CARE: Store at 32-34 degrees for five to seven days. Do not ice.
NUTRITIONAL VALUE: Bok choy is low in calories, an excellent source of vitamin A and rich in vitamin C and calcium.

(Jan. 26) Thank television cooking shows and cooking magazines for making bok choy and napa cabbage popular among consumers of all ethnicities.

Grown in China since the fifth century, bok choy is thought to be one of the original parent lines of michill and napa cabbages and was brought to the U.S. by Chinese immigrants.

With a long, crisp, white stalk and dark green leaves, bok choy bears little resemblance to other more traditional cabbages like red and green varieties. Also called pak choy, white cabbage, Chinese chard and Chinese mustard cabbage, bok choy is available in a baby variety, as well.

Popular in soups and stir-fry, bok choy also can be eaten raw in salads or out-of-hand, says Chris Stoll, international produce buyer at the single Jungle Jim’s store in Fairfield, Ohio. He says cooking enhances bok choy’s flavor while allowing the stalk to maintain its crispness. Jungle Jim’s demos bok choy in stir-fry so customers can sample the item. Stoll also places recipe cards near a 3-foot, stainless steel rack of bok choy to give customers cooking ideas.

Jerry Larabee, produce manager at the Omaha, Neb., Hy-Vee Food Store, part of the 216-store chain based in West Des Moines, Iowa, displays bok choy with napa cabbage in a variety bunch section with items like beets and kohlrabi. Sales of both cabbages double when Larabee places them on sale at 49 cents per pound. They are regularly priced at 69 cents per pound.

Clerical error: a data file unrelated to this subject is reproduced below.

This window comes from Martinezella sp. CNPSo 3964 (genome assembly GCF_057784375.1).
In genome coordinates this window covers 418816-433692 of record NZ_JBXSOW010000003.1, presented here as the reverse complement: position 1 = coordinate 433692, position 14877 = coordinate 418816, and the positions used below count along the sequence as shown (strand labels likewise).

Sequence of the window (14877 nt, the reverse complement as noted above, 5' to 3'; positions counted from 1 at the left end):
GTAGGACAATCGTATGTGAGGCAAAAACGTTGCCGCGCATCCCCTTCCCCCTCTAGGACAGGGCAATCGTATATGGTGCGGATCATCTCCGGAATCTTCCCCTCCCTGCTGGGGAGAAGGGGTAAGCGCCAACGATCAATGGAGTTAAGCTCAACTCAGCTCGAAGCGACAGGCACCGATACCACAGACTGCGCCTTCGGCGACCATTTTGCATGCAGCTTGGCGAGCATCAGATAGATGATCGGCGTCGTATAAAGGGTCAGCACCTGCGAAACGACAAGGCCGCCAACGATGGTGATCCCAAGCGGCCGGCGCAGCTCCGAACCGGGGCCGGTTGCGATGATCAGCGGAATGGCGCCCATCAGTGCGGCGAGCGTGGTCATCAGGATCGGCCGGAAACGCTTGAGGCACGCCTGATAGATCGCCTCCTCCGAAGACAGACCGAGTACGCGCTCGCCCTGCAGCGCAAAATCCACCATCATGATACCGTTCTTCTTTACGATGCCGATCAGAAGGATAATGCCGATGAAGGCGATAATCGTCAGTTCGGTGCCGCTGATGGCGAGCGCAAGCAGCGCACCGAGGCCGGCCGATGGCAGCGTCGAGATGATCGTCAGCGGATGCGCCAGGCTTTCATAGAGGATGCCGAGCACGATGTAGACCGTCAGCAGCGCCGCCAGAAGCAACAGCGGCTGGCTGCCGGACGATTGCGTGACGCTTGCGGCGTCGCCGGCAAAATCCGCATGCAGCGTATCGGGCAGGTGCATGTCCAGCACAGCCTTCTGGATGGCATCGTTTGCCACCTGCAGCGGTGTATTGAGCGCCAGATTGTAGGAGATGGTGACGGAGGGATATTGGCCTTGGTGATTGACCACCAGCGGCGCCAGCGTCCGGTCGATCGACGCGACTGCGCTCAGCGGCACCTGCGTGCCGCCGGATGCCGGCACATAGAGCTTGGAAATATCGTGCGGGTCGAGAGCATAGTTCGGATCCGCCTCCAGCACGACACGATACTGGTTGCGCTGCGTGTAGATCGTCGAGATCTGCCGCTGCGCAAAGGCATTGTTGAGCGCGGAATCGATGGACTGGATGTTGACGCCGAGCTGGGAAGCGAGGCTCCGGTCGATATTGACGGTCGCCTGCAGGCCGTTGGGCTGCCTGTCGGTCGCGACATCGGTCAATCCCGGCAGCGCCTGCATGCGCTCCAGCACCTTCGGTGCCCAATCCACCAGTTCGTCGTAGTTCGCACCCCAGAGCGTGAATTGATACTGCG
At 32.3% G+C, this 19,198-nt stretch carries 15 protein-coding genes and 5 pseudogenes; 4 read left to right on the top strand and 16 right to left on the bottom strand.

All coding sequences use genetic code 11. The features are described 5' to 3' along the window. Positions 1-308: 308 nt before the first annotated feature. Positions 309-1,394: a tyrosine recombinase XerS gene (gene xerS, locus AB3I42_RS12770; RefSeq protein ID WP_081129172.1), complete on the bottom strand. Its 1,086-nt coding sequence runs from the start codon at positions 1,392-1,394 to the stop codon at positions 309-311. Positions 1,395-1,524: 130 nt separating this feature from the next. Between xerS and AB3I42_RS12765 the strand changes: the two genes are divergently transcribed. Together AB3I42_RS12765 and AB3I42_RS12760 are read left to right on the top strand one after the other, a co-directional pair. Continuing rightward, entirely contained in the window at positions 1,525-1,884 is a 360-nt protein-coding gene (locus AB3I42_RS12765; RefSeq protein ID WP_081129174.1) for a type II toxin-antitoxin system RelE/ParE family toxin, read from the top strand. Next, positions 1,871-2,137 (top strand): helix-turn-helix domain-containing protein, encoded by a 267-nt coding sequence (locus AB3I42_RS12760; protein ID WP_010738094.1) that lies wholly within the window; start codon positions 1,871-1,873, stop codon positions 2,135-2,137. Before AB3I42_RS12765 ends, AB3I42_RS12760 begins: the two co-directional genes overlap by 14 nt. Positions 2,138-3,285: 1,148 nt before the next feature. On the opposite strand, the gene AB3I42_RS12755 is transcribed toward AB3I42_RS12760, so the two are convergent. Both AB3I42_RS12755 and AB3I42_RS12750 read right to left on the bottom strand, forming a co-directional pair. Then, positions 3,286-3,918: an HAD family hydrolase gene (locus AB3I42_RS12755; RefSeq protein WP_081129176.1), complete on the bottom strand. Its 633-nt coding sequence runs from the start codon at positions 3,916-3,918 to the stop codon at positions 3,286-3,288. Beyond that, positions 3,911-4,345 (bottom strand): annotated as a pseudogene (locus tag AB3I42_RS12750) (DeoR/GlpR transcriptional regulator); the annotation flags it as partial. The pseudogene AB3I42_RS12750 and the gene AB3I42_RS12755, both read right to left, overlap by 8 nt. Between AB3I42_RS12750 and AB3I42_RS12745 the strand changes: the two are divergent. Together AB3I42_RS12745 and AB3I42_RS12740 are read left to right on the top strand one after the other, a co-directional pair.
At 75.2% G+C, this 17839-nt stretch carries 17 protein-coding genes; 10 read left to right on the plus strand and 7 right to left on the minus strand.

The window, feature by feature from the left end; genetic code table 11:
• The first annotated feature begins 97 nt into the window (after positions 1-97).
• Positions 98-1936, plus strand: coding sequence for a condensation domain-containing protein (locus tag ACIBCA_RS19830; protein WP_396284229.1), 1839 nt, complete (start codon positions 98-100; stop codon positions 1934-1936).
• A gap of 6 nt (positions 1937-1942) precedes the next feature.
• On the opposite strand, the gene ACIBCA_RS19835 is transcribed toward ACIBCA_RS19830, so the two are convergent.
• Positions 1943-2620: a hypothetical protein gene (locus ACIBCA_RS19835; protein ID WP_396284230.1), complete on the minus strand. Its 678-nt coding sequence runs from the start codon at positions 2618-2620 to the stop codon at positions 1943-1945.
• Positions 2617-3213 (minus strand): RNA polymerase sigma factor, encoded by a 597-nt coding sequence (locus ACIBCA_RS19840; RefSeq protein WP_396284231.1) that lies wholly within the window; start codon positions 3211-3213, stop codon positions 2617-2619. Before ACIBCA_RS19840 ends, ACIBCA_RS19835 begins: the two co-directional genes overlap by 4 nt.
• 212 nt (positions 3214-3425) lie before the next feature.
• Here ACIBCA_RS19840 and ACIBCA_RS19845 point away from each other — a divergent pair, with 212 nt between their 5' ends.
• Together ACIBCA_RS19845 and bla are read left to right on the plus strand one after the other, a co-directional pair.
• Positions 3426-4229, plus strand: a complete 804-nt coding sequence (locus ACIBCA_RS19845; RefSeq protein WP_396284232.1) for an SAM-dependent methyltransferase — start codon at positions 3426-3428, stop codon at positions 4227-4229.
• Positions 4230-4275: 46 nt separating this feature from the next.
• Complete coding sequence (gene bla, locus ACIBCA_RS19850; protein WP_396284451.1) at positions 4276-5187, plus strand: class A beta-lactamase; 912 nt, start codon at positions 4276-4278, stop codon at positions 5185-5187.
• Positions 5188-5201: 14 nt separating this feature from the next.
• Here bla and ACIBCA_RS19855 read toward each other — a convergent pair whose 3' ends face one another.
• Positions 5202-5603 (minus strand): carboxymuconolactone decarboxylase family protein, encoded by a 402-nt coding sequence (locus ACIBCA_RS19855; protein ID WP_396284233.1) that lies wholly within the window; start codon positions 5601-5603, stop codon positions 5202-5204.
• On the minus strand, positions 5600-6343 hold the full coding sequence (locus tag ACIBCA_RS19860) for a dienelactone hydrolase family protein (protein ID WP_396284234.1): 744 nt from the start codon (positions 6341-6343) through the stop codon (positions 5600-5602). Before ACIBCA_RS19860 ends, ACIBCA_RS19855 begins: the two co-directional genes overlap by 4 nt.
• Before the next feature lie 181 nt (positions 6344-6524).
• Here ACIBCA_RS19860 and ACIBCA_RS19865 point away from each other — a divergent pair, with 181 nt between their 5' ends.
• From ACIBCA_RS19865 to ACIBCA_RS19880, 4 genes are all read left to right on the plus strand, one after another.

Sue Grier, general manager of Sanwa International Wholesale Foods, Wimauma, Fla., suggests retailers educate consumers about the nutritional value of bok choy and napa cabbage. Both are loaded with vitamins A and C and are low in sodium, she says.

CARE: Store at 32-34 degrees for five to seven days. Do not ice.
NUTRITIONAL VALUE: Napa cabbage is a good source of vitamin C, low in calories and rich in vitamin A and potassium.

Napa cabbage, also known as celery cabbage or Chinese cabbage, has pale green to white leaves crinkling outward from white celerylike stalks and veins. Its flavor combines those of cabbage, iceberg lettuce and celery.

Napa cabbage is a popular addition to soups, stews, salads, stir-fry and slaws, says Ludgero Bonina, produce operations manager at the single Stong’s Market Ltd. in Vancouver, British Columbia.

The store displays 45 to 50 pounds of napa cabbage on a 2-square-foot refrigerated display near other cabbages, celery and carrots. He says to trim both cabbages daily.

Tristan Millar, director of marketing for Frieda’s Inc., Los Alamitos, Calif., suggests cross-merchandising napa cabbage with egg roll wrappers, bean sprouts and recipe cards so customers can find the ingredients to make egg rolls in one location.

Vito Antonucci, produce merchandiser at Foodmart International Inc., a group of four stores based in Jersey City, N.J., says although the chain’s Linden, N.J., store has a separate Asian produce section with 4 feet each of napa cabbage and bok choy, both are becoming popular among Americans because of cookbooks and magazines.

Sales double when the store prices napa cabbage at 3 pounds for $1, he says. It is regularly priced at 59 to 69 cents per pound.

Along with cooking shows and magazines, Jungle Jim’s Stoll credits the popularity increase to fast-food restaurants’ salads that contain napa cabbage. Customers try to recreate these items at home, he says.

Stoll displays napa cabbage with bok choy, daikon, lo bok and yellow chives. He suggests not misting napa cabbage because of its tendency to spot.